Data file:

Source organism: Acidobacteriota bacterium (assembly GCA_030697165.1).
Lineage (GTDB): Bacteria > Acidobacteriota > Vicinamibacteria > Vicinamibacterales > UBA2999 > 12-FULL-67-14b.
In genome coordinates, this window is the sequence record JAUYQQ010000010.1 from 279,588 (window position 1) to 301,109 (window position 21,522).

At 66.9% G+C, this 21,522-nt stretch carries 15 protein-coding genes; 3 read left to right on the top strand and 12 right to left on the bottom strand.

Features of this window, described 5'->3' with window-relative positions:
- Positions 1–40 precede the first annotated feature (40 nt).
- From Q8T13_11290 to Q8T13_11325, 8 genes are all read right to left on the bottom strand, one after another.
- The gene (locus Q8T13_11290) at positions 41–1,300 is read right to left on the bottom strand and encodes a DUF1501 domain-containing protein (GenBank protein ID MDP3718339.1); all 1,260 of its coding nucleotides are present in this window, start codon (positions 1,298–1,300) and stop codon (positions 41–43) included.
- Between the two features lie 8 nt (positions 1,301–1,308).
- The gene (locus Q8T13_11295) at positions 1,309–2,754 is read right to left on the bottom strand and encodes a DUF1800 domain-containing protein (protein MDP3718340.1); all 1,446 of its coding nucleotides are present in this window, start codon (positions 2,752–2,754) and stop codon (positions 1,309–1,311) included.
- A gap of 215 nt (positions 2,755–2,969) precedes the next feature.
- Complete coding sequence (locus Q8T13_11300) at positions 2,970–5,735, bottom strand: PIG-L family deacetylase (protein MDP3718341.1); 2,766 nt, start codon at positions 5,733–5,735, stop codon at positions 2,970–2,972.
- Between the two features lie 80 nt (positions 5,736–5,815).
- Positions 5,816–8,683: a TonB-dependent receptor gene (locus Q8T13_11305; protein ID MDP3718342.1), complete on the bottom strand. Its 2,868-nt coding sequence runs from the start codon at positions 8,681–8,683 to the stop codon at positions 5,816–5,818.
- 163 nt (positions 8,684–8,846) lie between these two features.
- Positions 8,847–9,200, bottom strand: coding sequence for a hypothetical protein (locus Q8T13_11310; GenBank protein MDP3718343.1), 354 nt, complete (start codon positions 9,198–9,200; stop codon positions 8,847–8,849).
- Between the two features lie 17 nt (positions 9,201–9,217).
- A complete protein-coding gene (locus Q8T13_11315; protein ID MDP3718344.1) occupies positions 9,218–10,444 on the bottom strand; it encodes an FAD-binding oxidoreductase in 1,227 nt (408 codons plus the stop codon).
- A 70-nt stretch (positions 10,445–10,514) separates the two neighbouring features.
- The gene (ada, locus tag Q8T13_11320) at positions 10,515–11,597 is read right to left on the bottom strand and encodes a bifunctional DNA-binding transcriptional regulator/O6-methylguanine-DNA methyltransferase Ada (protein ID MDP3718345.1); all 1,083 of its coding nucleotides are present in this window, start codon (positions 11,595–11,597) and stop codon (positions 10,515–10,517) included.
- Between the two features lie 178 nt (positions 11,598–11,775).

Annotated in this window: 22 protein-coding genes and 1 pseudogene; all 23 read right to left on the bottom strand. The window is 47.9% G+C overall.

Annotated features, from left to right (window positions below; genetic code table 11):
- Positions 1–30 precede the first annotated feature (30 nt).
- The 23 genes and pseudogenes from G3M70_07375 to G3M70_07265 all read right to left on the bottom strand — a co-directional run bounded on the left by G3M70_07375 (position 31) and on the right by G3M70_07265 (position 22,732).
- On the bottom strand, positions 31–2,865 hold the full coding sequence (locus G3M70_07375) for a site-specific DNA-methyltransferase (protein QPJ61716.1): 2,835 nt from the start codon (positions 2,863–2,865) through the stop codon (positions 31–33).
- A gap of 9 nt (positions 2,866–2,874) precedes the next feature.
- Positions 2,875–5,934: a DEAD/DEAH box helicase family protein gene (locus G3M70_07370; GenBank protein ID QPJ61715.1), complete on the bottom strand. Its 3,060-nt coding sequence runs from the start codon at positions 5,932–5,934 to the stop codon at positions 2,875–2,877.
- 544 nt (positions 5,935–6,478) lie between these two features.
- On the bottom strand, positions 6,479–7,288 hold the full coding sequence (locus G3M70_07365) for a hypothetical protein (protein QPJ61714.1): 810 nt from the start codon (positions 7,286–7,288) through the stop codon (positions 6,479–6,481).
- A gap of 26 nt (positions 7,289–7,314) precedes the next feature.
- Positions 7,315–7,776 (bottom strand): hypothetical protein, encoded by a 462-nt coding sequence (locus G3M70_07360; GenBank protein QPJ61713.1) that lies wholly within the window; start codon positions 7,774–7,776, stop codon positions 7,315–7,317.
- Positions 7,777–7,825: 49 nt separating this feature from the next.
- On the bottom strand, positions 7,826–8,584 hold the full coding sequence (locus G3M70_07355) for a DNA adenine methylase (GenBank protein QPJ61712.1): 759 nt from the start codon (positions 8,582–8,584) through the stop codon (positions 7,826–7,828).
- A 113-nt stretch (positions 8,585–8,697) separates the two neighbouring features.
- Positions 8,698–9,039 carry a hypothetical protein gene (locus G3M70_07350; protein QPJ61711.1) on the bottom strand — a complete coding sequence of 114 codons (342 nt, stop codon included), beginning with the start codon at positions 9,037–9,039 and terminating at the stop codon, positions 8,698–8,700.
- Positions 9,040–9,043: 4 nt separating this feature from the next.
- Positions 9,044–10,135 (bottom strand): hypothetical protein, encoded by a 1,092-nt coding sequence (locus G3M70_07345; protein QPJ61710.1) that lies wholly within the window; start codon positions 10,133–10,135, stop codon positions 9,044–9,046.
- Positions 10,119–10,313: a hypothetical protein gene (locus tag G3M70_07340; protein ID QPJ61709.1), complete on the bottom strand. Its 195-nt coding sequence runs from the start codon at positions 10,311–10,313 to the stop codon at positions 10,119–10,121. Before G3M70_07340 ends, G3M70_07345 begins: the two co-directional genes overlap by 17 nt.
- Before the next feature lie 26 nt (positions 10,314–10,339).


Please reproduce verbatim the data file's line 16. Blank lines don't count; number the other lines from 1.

- Positions 8,847–9,200, bottom strand: coding sequence for a hypothetical protein (locus Q8T13_11310; GenBank protein MDP3718343.1), 354 nt, complete (start codon positions 9,198–9,200; stop codon positions 8,847–8,849).